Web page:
Dictionary.com
definitions
  • synonyms

antisocial

[an-tee-soh-shuh l, an-tahy-]
See more synonyms for antisocial on Thesaurus.com
adjective
  1. unwilling or unable to associate in a normal or friendly way with other people: He's not antisocial, just shy.
  2. antagonistic, hostile, or unfriendly toward others; menacing; threatening: an antisocial act.
  3. opposed or detrimental to social order or the principles on which society is constituted: antisocial behavior.
  4. Psychiatry. of or relating to a pattern of behavior in which social norms and the rights of others are persistently violated.
Show More
noun
  1. a person exhibiting antisocial traits.
Show More

Origin of antisocial

First recorded in 1790–1800; anti- + social
Related formsan·ti·so·ci·al·i·ty, nounan·ti·so·cial·ly, adverb

Synonyms

See more synonyms for antisocial on Thesaurus.com
1. unsociable, retiring, misanthropic. 2. disruptive; intimidating; sinister.

Antonyms

1. gregarious; genial, affable.
Dictionary.com Unabridged Based on the Random House Unabridged Dictionary, © Random House, Inc. 2018

Examples from the Web for anti-social

Contemporary Examples

Historical Examples


British Dictionary definitions for anti-social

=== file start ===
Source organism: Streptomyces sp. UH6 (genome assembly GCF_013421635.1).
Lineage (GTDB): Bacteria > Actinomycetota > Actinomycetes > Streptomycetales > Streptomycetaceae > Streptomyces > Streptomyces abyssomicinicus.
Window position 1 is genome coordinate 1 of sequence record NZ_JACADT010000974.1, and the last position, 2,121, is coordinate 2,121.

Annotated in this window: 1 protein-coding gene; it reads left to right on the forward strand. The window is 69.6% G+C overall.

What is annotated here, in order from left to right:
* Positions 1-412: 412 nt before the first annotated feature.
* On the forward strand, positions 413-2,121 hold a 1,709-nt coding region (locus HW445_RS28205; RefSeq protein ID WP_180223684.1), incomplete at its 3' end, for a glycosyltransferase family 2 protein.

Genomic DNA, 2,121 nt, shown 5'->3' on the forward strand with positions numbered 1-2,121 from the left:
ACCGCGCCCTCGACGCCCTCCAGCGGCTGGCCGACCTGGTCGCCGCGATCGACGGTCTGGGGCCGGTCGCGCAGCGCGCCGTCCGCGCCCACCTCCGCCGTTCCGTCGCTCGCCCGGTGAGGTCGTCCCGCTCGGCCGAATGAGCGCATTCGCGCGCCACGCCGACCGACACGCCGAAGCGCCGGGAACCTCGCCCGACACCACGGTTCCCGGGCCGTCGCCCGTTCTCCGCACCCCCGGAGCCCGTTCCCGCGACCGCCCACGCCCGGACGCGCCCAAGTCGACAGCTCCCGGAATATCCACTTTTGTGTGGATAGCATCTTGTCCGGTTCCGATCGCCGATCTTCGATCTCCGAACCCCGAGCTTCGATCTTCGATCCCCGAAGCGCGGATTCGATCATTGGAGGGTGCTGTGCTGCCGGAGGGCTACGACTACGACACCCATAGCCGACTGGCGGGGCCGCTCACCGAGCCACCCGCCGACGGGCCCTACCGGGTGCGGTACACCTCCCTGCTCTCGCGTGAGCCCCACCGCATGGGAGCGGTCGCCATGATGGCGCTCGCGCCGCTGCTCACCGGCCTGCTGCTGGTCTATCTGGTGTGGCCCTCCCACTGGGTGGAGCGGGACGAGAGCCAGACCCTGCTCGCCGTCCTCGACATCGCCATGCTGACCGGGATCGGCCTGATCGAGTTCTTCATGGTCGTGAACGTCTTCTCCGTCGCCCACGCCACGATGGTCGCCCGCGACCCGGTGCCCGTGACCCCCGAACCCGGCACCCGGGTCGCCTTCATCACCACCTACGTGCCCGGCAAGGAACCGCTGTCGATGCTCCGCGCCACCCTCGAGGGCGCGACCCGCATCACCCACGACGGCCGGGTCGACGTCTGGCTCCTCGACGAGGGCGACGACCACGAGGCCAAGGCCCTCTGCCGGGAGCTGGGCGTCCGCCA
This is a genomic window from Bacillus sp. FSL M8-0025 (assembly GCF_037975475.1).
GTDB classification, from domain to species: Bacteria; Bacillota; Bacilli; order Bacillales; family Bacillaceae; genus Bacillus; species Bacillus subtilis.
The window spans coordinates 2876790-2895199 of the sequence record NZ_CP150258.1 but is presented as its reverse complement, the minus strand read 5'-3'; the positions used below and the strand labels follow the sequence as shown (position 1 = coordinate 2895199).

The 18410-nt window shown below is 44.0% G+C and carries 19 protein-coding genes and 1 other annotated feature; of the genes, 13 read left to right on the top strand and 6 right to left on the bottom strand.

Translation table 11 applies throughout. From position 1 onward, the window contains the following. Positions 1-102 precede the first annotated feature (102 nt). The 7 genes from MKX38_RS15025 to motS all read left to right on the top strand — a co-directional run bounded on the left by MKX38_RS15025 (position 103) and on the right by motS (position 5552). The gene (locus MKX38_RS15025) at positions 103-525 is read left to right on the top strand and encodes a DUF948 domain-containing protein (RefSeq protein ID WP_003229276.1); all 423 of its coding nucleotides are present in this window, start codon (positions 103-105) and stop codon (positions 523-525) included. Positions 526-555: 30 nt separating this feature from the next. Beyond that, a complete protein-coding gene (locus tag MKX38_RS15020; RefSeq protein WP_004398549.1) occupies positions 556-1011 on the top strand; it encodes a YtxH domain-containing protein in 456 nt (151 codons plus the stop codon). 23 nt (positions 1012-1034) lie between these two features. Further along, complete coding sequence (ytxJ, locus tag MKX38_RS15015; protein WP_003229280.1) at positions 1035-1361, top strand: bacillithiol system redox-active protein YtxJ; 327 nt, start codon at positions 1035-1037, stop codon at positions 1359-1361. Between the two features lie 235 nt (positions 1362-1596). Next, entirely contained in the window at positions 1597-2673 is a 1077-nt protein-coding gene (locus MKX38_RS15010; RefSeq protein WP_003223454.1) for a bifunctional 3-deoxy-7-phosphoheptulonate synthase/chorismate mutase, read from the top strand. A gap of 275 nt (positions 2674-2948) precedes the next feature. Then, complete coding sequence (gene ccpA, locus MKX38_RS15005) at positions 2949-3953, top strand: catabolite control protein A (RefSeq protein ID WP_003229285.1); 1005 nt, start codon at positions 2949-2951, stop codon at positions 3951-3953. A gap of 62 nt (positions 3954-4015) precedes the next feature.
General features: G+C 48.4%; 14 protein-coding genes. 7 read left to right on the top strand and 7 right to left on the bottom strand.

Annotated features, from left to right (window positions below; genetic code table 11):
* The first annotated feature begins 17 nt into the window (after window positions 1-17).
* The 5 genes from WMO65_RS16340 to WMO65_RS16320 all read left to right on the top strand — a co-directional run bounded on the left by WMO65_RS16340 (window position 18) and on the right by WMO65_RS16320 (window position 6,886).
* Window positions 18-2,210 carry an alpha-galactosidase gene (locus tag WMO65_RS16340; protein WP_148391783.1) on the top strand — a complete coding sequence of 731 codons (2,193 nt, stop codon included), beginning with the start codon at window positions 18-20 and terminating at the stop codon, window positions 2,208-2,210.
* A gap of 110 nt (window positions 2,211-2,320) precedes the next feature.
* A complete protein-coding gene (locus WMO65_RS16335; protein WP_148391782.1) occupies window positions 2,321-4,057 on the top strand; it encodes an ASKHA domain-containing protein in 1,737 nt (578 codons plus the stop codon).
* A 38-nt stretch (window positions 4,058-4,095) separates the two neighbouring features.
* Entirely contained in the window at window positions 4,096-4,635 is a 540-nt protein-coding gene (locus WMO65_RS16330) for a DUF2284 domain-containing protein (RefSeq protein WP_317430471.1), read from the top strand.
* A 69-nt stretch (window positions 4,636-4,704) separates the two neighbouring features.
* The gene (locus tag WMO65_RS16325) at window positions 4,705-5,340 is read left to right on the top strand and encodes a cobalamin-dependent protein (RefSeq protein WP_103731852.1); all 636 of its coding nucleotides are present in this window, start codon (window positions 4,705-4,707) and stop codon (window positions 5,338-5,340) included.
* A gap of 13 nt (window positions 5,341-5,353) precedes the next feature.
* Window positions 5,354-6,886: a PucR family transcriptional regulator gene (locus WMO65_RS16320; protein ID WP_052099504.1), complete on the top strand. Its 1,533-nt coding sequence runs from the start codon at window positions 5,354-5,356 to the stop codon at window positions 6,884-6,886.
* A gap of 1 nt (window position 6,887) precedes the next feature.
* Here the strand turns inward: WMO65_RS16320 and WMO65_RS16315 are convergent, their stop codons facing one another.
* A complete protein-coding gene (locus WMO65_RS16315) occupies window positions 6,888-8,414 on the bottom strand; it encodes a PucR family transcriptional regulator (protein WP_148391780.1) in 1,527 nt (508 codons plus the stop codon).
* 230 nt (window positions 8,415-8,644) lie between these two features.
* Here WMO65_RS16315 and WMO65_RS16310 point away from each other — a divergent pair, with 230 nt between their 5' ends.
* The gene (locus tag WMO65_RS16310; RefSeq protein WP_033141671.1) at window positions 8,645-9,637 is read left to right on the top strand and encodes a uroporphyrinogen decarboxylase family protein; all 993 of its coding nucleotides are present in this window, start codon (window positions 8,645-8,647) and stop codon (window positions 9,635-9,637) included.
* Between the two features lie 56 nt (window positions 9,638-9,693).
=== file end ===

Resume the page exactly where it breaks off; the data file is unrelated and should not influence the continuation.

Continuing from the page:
antisocial

adjective
  1. avoiding the company of other people; unsociable
  2. contrary or injurious to the interests of society in general
Show More
Derived Formsantisocially, adverb
Collins English Dictionary - Complete & Unabridged 2012 Digital Edition © William Collins Sons & Co. Ltd. 1979, 1986 © HarperCollins Publishers 1998, 2000, 2003, 2005, 2006, 2007, 2009, 2012

Word Origin and History for anti-social

adj.

also antisocial, 1797, from anti- + social (adj.). First-attested use is in sense of "unsociable;" meaning "hostile to social order or norms" is from 1802.

Show More
Online Etymology Dictionary, © 2010 Douglas Harper

anti-social in Medicine

antisocial

(ăn′tē-sōshəl, ăn′tī-)
adj.
  1. Behaving in a manner that violates the social or legal norms of society.
Show More
Related formsan′ti•social•ly adv.
The American Heritage® Stedman's Medical Dictionary Copyright © 2002, 2001, 1995 by Houghton Mifflin Company. Published by Houghton Mifflin Company.